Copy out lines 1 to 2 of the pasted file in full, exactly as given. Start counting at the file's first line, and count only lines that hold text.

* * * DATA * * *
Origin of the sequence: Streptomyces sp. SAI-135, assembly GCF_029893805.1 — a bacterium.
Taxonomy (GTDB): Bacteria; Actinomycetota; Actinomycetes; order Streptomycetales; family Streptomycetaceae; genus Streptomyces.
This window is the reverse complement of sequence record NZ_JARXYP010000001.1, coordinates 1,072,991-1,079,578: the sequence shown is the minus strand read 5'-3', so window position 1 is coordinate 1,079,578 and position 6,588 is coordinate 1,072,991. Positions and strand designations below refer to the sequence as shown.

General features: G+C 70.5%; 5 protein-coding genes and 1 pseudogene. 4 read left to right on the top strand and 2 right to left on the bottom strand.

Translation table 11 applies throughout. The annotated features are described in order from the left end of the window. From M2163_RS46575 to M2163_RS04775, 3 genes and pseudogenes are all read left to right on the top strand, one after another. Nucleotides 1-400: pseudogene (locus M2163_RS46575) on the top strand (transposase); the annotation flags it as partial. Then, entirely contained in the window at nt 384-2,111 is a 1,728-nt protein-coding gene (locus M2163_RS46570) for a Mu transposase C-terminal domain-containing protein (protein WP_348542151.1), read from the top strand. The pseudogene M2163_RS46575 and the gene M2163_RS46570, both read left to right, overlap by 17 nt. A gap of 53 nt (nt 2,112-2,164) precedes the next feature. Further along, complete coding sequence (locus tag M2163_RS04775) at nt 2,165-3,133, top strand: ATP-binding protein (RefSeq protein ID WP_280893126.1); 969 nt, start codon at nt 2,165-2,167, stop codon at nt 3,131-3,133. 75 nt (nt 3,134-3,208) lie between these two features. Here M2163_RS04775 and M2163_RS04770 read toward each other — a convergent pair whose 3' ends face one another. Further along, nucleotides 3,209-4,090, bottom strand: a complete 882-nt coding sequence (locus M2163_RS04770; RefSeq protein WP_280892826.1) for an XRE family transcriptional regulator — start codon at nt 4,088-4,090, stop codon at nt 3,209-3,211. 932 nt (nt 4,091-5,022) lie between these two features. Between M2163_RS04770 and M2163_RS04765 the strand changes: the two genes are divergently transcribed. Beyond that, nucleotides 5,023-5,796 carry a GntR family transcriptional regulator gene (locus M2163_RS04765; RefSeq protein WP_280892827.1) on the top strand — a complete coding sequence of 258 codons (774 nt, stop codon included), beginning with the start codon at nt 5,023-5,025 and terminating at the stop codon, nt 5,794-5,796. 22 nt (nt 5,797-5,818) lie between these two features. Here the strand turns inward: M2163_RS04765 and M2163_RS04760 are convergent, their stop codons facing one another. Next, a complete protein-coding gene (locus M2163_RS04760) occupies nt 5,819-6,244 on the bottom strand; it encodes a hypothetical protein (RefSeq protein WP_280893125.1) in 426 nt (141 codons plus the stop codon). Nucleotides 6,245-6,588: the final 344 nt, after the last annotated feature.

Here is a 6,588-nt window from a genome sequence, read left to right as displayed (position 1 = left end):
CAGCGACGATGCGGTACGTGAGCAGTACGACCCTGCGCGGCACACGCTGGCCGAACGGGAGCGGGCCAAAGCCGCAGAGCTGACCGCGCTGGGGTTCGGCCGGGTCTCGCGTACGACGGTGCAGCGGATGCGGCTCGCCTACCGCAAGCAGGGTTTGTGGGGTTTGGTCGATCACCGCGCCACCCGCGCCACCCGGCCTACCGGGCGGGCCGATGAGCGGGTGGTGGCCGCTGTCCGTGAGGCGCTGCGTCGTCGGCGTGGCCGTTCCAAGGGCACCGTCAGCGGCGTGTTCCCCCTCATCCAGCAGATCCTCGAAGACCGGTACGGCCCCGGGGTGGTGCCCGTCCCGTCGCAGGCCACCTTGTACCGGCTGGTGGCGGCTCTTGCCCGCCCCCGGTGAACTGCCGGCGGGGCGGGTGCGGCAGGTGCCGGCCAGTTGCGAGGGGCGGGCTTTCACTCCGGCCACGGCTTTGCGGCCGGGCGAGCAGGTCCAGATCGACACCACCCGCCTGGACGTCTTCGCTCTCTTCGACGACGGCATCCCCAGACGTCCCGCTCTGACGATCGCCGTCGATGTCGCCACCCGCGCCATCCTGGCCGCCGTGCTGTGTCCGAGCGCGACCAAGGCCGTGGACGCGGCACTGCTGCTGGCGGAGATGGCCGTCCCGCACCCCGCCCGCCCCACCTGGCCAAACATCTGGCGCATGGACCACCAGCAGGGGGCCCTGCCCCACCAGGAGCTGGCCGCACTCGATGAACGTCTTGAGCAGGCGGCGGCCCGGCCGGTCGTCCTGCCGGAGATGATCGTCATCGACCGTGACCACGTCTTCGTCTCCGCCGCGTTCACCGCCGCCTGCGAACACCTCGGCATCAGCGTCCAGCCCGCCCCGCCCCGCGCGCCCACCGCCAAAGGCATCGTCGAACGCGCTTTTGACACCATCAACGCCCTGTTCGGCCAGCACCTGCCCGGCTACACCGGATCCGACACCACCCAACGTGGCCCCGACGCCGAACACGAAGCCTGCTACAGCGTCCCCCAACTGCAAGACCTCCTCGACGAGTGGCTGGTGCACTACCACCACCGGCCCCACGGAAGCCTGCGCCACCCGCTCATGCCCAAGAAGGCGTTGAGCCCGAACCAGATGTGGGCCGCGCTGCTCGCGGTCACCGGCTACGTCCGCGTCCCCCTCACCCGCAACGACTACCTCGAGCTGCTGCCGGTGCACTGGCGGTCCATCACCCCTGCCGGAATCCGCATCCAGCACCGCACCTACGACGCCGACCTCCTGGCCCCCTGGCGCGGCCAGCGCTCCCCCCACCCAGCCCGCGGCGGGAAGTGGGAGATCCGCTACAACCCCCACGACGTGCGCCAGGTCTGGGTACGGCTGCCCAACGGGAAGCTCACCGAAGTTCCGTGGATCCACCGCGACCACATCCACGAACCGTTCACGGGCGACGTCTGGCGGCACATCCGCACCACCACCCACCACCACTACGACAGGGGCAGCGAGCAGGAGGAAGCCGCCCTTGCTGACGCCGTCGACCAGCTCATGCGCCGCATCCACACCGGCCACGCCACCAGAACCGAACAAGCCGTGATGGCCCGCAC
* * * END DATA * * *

Origin of the sequence: Streptomyces sp. SAI-135, assembly GCF_029893805.1 — a bacterium.
Taxonomy (GTDB): Bacteria; Actinomycetota; Actinomycetes; order Streptomycetales; family Streptomycetaceae; genus Streptomyces.